by Janet J. Seahorn, Ph.D
A few weeks ago, Tony and I spent several days in the Grand Strand area of Myrtle Beach, South Carolina.
It was Military Appreciation Week.
Due to the special invitation of Retired Army Officer Sinclair Swan, we had the privilege of working with two local groups of military veterans, their spouses and family members.
During the day we met with several group members and their spouses. It was an amazing opportunity to not just speak to the individuals in attendance, but to listen and hear their stories as well. Each account reminded us of the enormous amount of courage it takes to get up each day, live it as best one can, and give back to others.
Two of the veterans have adult children who experienced traumatic car accidents which left them with severe head injuries. These vets are now the primary care givers. Not only have they endured their own trauma; now they must bear the suffering of their children. Several are challenged by serious health issues for them and/or their spouses.
Yet, they continue with great effort and fortitude to move forward. It is a humbling gift to have others shares their trauma and heartbreaks.
Contrary to some public perspective, most of these vets have lived and are living successful and productive lives. In spite of their demons, they have deliberately chosen to not let the past destroy the future. They have elected to make a difference for themselves, their families, their communities. Sinclair Swan meets every Saturday with vets who need help in filling out government forms to obtain services. Each has made significant contributions to serving others.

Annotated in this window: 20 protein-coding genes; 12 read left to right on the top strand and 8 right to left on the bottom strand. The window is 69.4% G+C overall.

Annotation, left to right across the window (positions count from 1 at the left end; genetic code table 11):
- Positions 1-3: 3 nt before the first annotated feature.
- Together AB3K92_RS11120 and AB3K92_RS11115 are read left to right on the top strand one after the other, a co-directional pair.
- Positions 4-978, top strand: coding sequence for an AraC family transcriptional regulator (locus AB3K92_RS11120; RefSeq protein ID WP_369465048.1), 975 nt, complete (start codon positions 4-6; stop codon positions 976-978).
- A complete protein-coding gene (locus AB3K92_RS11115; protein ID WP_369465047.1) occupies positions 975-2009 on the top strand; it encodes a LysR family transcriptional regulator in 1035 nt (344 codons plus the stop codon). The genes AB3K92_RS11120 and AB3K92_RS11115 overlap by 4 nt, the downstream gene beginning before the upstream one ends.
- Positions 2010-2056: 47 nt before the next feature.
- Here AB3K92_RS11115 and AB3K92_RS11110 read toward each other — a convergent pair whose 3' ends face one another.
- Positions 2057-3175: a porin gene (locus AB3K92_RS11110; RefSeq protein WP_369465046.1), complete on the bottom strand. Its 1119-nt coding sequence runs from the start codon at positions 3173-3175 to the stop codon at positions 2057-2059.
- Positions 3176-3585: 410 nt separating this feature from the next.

One individual wrote a special poem many years ago. Upon returning from Vietnam he described how he became homeless, sleeping in parks, and getting his “fixes” when needed. Then, one day, another homeless friend suggested they go to a church soup kitchen for a meal. It was there that a miracle occurred and his life changed. He got his faith back, his spirit, and eventually his life. At that time he wrote a poem which he has allowed us to share with you.
By William Huffaker
If I only had one wish to make,
but that wish would surely come true.
I’d wish that I would be given the light
to turn the darkest sky into blue.
Now to you this may sound
like my mythical dreams
have blurred my vision
so that this only seems
to be an illusion
of hopeful abound,
and that my wish
I’ve not really found.
But I’ve found it I tell you.
As I’ve sought it in truth.
And I know now this answers’
been here since my youth.
But I just couldn’t see
through the clouds in my mind.
Through delusions of grandeur
I just couldn’t find.
This fabulous dream
that just had to be,
waiting and knowing,
someday that I’d see.
And even though skies
still sometimes turn black.
And visions of grandeur
still sometimes come back.
I know that there’s light
in the darkest of night.
And the tenderest loves
never far from my sight.